Losing Identity and Finding Humanity- A Look At Les Miserables

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With the Humphrey Seminar theme of leadership and the Oscar award-winning weekend, journalists from around the world are asked to find leadership examples in powerful motion pictures. Les Miserables took home three awards this weekend, but Humphrey Fellows found more than three leaders in the film.

Attache Brian Wise and Humphrey Fellow Fatima Ali explained that though characters lost their identity from harsh situations, they found them and became leaders. Jean Valjean became a charismatic leader, becoming an example through kind deeds and a  desire to help humanity. The antagonist Javert represents the bureaucratic leader and a personified version of harsh french law. The bishop was a servant leader, showing Valjean a new way to live through the example of kindness. The revolutionaries were delegative leaders, each taking turns to inspire and lead to a new ideal.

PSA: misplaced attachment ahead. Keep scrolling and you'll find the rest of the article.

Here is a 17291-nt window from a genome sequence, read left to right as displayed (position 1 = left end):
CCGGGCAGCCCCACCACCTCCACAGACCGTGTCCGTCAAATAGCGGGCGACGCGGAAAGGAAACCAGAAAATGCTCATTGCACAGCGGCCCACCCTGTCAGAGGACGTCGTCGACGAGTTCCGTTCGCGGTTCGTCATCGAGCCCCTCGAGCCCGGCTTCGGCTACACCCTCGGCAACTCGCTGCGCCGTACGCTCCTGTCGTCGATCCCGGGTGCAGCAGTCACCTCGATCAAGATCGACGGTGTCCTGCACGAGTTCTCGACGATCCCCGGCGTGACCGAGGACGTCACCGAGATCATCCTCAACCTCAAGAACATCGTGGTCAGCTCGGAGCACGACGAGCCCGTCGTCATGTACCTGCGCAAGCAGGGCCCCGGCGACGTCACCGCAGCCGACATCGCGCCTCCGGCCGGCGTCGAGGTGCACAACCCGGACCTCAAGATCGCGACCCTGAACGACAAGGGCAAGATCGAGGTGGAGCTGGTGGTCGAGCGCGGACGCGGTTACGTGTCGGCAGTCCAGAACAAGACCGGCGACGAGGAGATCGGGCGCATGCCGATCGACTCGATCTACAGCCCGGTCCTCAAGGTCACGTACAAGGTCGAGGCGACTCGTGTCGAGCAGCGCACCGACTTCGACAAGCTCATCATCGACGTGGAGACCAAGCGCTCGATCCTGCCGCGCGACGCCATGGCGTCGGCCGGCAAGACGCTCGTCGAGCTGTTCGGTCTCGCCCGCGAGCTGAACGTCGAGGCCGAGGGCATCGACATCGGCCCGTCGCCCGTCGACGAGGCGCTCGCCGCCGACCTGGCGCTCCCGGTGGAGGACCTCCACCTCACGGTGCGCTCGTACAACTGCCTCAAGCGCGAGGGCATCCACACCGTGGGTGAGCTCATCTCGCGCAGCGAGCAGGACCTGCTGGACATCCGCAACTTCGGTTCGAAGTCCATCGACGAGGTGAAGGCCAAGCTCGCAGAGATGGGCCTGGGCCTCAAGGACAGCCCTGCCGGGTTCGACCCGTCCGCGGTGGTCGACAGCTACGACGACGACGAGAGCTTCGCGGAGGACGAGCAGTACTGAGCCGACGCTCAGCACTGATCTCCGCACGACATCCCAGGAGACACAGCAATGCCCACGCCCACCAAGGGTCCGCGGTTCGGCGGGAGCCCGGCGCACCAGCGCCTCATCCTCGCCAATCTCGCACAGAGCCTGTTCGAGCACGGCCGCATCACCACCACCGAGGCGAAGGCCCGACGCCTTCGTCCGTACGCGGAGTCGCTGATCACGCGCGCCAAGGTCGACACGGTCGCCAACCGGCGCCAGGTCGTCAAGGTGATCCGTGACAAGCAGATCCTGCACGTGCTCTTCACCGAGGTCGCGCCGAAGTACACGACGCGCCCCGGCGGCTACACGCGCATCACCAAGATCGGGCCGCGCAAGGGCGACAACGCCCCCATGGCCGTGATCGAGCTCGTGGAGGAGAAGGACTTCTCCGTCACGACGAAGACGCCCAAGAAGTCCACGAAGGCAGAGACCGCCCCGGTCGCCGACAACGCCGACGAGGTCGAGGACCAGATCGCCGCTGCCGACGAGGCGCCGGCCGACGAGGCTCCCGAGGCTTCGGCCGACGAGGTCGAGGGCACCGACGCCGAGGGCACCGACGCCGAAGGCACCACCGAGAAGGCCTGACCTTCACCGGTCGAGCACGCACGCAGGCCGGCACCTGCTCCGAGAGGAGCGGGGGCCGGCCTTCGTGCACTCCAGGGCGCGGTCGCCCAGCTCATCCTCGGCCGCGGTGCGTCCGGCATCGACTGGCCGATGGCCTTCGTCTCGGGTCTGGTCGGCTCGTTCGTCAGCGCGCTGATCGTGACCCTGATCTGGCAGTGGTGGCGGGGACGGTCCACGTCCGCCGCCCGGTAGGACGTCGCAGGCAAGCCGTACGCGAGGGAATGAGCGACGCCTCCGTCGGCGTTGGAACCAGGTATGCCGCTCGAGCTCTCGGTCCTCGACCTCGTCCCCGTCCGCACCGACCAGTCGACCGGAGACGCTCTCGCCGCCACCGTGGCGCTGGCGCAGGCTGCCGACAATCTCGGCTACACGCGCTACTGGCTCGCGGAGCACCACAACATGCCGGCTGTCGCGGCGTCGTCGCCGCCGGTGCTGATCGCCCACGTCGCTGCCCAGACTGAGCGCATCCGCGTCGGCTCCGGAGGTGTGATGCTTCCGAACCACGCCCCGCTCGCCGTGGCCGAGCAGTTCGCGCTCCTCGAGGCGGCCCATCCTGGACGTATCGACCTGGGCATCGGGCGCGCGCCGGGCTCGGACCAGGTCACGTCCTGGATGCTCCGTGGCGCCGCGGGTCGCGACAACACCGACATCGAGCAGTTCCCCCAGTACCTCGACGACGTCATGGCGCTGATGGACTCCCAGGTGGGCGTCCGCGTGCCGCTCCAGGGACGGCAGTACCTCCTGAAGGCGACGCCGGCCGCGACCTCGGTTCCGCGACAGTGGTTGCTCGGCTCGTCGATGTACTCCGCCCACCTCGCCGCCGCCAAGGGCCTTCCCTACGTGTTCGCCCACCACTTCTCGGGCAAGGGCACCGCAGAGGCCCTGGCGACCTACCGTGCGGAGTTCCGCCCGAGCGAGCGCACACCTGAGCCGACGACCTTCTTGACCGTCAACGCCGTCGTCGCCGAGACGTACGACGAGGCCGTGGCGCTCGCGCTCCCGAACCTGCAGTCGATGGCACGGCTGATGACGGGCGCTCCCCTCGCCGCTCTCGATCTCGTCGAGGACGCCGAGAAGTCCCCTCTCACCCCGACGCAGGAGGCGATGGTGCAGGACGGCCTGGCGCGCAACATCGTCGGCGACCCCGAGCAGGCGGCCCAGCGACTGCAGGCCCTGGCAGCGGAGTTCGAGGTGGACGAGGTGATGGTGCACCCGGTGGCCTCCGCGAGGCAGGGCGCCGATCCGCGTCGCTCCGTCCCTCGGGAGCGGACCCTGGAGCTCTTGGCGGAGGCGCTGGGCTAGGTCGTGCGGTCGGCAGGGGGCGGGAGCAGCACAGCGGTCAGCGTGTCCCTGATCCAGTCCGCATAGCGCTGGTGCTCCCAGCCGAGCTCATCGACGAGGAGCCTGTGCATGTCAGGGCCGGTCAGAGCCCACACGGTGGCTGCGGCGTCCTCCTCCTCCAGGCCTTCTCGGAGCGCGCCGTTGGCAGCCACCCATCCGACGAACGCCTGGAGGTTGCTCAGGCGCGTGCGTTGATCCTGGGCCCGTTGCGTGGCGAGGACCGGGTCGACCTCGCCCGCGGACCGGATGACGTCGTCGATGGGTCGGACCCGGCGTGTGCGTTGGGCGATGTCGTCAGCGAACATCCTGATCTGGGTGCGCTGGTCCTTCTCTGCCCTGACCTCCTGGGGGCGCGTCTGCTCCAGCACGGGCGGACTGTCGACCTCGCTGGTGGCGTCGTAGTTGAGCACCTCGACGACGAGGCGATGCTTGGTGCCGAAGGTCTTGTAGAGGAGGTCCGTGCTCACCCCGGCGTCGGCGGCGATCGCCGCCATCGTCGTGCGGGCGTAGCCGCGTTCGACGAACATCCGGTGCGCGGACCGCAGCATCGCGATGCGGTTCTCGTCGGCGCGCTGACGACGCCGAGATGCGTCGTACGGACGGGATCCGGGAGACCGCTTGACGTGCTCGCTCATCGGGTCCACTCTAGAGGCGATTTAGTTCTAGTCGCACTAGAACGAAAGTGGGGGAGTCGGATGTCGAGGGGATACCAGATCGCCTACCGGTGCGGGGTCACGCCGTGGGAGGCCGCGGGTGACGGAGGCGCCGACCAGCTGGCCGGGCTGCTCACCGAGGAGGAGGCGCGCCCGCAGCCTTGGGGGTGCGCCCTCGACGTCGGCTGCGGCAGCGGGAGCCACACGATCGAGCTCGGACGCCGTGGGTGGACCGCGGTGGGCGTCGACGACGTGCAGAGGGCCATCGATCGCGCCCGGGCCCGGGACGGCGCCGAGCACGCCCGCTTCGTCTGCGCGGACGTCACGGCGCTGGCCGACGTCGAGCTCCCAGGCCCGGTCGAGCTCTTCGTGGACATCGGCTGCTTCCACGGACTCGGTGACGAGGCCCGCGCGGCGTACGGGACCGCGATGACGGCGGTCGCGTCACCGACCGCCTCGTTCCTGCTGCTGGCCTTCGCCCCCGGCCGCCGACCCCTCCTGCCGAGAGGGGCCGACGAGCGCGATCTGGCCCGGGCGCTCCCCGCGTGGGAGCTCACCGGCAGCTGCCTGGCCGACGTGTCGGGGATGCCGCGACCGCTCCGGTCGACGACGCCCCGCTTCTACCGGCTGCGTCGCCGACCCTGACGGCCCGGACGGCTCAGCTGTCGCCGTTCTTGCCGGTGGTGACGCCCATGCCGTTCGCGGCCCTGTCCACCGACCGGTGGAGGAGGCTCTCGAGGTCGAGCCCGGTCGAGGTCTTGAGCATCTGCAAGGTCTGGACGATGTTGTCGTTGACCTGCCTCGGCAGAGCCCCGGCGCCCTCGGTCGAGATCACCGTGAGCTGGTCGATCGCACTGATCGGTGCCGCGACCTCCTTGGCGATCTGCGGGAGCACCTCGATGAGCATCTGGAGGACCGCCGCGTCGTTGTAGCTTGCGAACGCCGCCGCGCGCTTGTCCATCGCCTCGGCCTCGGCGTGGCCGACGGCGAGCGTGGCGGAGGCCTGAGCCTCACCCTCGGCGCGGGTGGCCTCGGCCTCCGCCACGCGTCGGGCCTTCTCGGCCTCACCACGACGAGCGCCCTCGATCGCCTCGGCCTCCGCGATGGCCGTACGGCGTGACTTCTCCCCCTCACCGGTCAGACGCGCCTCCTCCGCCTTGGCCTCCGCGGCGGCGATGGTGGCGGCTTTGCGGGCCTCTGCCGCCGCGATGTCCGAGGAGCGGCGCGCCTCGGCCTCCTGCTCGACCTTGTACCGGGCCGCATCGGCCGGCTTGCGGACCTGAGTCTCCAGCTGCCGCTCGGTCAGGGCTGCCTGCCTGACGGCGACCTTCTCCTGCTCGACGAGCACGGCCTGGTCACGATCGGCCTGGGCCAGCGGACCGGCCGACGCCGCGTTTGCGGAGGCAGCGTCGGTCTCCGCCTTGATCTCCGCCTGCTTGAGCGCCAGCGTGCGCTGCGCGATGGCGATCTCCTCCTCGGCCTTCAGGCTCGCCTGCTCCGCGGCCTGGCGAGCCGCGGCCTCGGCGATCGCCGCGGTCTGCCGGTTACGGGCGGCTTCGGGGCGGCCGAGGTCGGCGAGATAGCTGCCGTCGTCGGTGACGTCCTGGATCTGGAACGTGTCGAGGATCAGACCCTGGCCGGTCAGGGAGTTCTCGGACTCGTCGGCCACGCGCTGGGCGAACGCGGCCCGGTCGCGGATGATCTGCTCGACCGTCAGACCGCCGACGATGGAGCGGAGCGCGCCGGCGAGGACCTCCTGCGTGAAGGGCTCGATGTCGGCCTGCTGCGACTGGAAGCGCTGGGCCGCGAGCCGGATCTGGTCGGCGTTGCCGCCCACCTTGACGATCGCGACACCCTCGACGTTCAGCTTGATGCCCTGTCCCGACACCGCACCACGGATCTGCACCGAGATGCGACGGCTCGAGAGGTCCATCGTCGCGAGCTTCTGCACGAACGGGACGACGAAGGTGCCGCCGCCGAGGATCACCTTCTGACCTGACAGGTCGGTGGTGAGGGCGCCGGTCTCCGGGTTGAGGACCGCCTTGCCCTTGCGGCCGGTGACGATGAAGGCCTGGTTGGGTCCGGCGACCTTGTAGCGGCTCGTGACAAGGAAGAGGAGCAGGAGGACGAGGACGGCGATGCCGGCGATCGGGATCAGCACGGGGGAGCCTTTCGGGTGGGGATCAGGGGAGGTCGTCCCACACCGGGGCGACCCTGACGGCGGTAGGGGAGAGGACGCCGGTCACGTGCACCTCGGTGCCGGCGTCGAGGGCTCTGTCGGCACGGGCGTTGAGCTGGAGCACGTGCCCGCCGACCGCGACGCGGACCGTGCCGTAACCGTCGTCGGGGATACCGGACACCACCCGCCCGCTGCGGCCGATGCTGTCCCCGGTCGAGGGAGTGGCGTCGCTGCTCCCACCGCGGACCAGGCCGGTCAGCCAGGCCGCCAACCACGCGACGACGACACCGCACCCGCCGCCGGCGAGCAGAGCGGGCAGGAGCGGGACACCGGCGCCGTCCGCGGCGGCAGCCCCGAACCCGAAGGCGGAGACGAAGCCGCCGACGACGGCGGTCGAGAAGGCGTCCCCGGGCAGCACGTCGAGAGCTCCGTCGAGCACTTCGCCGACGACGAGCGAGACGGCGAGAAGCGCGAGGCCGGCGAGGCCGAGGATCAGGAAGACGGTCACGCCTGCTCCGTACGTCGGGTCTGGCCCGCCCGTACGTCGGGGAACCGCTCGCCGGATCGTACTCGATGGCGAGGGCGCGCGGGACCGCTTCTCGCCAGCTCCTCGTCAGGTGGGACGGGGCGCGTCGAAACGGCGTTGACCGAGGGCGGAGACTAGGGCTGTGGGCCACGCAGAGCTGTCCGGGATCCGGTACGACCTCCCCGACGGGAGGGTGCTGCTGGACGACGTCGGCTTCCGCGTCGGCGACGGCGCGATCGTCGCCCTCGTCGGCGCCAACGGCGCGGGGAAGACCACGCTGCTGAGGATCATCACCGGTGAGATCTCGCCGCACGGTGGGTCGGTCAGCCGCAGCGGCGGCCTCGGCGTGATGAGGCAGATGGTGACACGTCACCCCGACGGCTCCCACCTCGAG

The conclusions from the film included finding that kindness can have a bigger impact than a revolution. The kindness the bishop showed was a revolution that changed the character of Jean Valjean from a starving animal to an upright man. On a less serious note, one conclusion is that Russell Crowe cannot sing.